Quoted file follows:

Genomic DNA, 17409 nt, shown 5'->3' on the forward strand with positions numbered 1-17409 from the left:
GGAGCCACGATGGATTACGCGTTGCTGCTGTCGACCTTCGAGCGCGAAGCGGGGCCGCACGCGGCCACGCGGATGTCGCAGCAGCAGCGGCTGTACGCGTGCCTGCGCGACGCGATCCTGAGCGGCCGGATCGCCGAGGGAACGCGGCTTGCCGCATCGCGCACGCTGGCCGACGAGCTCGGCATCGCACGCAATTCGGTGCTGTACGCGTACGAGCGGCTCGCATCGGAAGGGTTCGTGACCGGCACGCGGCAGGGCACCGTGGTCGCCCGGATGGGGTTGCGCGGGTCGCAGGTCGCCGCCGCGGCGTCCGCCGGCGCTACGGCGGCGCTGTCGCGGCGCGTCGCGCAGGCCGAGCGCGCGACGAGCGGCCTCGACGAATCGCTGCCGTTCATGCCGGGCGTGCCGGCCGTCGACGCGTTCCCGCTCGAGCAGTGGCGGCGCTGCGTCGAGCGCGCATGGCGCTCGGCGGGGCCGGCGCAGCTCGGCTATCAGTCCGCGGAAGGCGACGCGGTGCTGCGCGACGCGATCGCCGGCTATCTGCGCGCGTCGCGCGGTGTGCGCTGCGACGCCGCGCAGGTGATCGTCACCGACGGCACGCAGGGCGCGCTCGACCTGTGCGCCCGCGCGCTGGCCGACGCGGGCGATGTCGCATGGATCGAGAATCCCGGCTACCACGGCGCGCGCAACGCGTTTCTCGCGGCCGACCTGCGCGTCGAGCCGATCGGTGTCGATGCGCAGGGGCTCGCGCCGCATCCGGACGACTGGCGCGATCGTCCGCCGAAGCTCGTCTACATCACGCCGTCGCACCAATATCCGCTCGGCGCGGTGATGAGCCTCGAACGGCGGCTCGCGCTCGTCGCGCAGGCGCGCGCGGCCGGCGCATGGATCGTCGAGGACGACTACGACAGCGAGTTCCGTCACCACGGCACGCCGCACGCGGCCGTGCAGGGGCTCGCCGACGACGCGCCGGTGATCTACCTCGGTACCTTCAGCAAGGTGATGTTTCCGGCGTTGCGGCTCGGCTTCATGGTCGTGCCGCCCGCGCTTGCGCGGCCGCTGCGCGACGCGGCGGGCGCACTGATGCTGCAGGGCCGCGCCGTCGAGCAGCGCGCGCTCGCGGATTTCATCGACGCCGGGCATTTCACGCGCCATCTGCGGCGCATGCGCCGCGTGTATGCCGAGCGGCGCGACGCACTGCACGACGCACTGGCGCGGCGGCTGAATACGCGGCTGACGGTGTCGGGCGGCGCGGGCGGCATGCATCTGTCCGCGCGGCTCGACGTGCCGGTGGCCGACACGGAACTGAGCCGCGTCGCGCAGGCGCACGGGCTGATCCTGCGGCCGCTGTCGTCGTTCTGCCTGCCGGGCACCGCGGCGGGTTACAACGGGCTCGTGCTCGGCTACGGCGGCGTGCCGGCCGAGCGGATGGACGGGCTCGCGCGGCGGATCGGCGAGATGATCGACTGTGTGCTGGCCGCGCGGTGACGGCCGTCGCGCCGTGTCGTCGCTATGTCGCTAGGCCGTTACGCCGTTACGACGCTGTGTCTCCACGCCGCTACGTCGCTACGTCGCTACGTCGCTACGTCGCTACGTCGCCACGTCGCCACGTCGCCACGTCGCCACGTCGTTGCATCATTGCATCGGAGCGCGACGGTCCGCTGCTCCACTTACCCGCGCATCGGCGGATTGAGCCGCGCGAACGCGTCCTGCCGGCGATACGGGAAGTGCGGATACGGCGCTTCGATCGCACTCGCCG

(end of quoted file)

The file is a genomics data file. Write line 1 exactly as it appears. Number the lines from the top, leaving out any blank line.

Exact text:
Genomic DNA, 17409 nt, shown 5'->3' on the forward strand with positions numbered 1-17409 from the left: